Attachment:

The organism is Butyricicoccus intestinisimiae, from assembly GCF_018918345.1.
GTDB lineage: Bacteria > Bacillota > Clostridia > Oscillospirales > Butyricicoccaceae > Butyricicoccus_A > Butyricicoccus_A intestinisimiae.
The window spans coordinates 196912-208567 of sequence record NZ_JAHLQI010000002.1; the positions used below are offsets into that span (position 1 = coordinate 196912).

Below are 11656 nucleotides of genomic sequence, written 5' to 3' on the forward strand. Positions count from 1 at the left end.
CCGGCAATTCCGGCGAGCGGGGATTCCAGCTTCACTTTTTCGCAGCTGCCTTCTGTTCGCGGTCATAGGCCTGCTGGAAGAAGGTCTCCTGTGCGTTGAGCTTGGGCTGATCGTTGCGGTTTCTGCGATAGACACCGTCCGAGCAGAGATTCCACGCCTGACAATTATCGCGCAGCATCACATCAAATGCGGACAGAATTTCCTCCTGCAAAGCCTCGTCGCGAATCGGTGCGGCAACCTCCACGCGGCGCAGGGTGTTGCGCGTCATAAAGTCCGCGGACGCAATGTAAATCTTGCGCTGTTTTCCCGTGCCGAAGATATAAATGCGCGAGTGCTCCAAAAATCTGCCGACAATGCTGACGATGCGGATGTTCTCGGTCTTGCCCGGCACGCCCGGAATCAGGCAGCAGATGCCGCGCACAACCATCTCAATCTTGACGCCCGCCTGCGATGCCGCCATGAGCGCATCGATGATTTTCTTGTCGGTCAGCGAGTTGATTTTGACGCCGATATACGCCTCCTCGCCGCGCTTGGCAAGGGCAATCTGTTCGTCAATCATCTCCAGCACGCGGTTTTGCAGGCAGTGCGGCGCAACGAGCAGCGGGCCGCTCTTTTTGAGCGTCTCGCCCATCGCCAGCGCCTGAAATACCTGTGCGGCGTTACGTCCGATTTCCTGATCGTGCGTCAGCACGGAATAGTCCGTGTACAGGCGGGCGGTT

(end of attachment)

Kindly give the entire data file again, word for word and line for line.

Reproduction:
The organism is Butyricicoccus intestinisimiae, from assembly GCF_018918345.1.
GTDB lineage: Bacteria > Bacillota > Clostridia > Oscillospirales > Butyricicoccaceae > Butyricicoccus_A > Butyricicoccus_A intestinisimiae.
The window spans coordinates 196912-208567 of sequence record NZ_JAHLQI010000002.1; the positions used below are offsets into that span (position 1 = coordinate 196912).

Below are 11656 nucleotides of genomic sequence, written 5' to 3' on the forward strand. Positions count from 1 at the left end.
CCGGCAATTCCGGCGAGCGGGGATTCCAGCTTCACTTTTTCGCAGCTGCCTTCTGTTCGCGGTCATAGGCCTGCTGGAAGAAGGTCTCCTGTGCGTTGAGCTTGGGCTGATCGTTGCGGTTTCTGCGATAGACACCGTCCGAGCAGAGATTCCACGCCTGACAATTATCGCGCAGCATCACATCAAATGCGGACAGAATTTCCTCCTGCAAAGCCTCGTCGCGAATCGGTGCGGCAACCTCCACGCGGCGCAGGGTGTTGCGCGTCATAAAGTCCGCGGACGCAATGTAAATCTTGCGCTGTTTTCCCGTGCCGAAGATATAAATGCGCGAGTGCTCCAAAAATCTGCCGACAATGCTGACGATGCGGATGTTCTCGGTCTTGCCCGGCACGCCCGGAATCAGGCAGCAGATGCCGCGCACAACCATCTCAATCTTGACGCCCGCCTGCGATGCCGCCATGAGCGCATCGATGATTTTCTTGTCGGTCAGCGAGTTGATTTTGACGCCGATATACGCCTCCTCGCCGCGCTTGGCAAGGGCAATCTGTTCGTCAATCATCTCCAGCACGCGGTTTTGCAGGCAGTGCGGCGCAACGAGCAGCGGGCCGCTCTTTTTGAGCGTCTCGCCCATCGCCAGCGCCTGAAATACCTGTGCGGCGTTACGTCCGATTTCCTGATCGTGCGTCAGCACGGAATAGTCCGTGTACAGGCGGGCGGTT